FITZPATRICK, John, 2nd Earl of Upper Ossory [I] (1745-1818), of Ampthill, Beds.

Published in The History of Parliament: the House of Commons 1790-1820, ed. R. Thorne, 1986
Available from Boydell and Brewer

Constituency

Dates

7 Apr. 1767 - 9 Aug. 1794

Family and Education

b. 2 May 1745, 1st s. of John Fitzpatrick, 1st Earl of Upper Ossory [I], by Lady Evelyn Leveson Gower, da. of John, 1st Earl Gower; bro. of Hon. Richard Fitzpatrick*. educ. Westminster 1754-60; Trinity Coll. Camb. 1760. m. 26 Mar. 1769, Hon. Anne Liddell, da. of Henry Liddell, 1st Baron Ravensworth, div. w. of Augustus Henry Fitzroy, 3rd Duke of Grafton, 1da. suc. fa. as 2nd Earl of Upper Ossory [I] 23 Sept. 1758; cr. Baron Upper Ossory [GB] 9 Aug. 1794.

Offices Held

Ld. lt. Beds. 1771-d.

Col. Beds. militia 1771-95, Beds. vols. 1803.

Ranger, Rockingham Forest ?1773-d., and sometime of Waltham and Richmond forests.

Biography

Ossory, whose ‘coolness and good nature’ won him the affection of Horace Walpole, was a pillar of Brooks’s and a popular figure in fashionable Whig society. Returned again for Bedfordshire in 1790 on the interest of his second cousin, the 5th Duke of Bedford, he voted against government on the Oczakov question, 12 Apr. 1791 and 1 Mar. 1792, and was listed favourable to repeal of the Test Act in Scotland in 1791; but he became increasingly alarmed at the progress of events in France and at home and had seceded from the Whig Club by June 1792. It was with great reluctance, however, that he separated politically from Fox, his mentor, friend and relation. On 9 Nov. 1792 his nephew Lord Holland told Caroline Fox that Ossory ‘is grown tolerant of my opinions upon republican doctrines etc. excepting as to England’; but on 26 Dec. he warned her not to let Ossory know that Lord Lansdowne had been hinting at a reconciliation with Fox on a basis of outright opposition to the Court, as he would be ‘most terribly alarmed’ by the notion of Fox thus committing himself. He was listed among Members ‘supposed attached’ to the Duke of Portland in December 1792 but, convinced that the war must be supported, he joined the ‘third party’ venture in 1793, when he appended to a eulogy of Fox, written in 1782, the observation:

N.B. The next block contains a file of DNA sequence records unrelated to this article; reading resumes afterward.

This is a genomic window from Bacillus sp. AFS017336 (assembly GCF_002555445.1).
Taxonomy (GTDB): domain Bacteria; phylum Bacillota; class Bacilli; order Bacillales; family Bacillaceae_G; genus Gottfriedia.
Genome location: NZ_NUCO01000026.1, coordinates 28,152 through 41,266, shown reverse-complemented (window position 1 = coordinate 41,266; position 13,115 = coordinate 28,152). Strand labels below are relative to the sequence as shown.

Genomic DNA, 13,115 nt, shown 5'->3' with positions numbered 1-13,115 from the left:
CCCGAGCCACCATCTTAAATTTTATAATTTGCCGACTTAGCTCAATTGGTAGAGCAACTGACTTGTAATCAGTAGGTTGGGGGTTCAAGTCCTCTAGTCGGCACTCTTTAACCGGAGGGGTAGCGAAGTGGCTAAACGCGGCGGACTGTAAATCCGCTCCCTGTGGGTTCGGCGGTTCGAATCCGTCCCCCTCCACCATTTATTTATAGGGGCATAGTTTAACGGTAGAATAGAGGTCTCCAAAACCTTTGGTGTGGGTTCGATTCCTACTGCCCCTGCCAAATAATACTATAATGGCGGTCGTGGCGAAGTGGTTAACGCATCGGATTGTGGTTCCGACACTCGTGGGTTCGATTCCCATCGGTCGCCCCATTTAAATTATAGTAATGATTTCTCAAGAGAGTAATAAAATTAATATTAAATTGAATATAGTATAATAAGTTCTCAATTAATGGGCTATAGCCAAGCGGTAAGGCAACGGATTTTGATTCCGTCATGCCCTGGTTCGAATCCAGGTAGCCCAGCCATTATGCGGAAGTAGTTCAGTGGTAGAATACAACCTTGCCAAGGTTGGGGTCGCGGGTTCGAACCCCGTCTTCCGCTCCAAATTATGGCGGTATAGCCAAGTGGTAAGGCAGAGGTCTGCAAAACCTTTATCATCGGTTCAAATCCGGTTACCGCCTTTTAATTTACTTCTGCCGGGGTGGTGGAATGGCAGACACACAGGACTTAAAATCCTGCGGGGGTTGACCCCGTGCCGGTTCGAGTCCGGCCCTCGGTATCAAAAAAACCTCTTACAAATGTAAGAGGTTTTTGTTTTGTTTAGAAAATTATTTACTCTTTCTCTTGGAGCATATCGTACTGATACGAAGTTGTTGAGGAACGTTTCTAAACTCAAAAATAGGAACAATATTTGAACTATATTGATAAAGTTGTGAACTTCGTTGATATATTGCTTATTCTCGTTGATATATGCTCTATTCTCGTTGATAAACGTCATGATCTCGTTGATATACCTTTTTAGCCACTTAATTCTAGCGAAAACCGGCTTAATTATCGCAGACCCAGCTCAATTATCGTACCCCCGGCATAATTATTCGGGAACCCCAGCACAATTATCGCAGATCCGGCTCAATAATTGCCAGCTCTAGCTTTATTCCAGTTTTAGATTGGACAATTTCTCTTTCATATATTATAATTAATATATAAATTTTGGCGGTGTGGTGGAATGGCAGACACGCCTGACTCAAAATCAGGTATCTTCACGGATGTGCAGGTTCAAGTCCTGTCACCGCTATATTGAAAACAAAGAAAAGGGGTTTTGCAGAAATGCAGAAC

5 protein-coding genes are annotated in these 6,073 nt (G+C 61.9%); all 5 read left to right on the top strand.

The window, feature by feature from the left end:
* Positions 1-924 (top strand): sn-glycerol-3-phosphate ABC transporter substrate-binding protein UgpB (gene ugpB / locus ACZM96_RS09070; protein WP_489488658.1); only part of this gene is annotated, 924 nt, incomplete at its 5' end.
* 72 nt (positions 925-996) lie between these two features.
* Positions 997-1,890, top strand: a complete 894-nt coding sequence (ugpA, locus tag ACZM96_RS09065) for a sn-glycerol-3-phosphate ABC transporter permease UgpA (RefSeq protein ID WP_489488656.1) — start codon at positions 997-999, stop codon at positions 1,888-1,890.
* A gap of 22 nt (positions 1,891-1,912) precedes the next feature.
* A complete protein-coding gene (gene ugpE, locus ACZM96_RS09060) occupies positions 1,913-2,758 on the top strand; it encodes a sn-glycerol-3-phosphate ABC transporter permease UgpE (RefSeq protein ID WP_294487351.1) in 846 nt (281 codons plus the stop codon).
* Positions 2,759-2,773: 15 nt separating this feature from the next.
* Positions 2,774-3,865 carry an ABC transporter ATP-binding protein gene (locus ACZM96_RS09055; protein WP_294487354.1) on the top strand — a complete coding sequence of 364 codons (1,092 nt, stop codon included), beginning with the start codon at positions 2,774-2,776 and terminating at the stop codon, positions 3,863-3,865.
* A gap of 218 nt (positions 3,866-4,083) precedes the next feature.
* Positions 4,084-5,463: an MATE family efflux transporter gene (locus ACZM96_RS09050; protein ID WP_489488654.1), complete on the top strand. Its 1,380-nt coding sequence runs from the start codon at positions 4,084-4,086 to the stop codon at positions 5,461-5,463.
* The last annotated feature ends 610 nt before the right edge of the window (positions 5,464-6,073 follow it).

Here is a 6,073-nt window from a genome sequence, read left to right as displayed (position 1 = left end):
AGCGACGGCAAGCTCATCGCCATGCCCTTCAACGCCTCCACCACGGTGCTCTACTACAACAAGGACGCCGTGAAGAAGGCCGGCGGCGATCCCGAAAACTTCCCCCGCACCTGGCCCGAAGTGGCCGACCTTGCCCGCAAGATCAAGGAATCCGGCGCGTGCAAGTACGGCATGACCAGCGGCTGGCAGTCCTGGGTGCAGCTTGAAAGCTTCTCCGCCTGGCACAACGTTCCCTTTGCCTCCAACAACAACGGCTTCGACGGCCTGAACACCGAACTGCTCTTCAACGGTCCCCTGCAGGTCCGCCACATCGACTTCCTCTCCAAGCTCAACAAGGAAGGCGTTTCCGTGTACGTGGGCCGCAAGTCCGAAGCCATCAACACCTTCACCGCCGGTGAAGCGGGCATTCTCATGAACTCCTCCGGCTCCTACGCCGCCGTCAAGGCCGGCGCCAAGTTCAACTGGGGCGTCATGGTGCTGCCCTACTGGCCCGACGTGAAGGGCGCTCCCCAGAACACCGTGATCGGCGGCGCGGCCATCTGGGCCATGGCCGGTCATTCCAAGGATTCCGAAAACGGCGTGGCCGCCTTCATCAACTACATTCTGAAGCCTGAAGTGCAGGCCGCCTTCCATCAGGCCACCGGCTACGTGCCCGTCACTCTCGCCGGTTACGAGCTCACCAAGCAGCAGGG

I retract none of my former sentiments of Mr Fox, but I can differ with him. This detestable French revolution is the cause, and though I am sure he does not approve it, yet he will not give countenance to the war w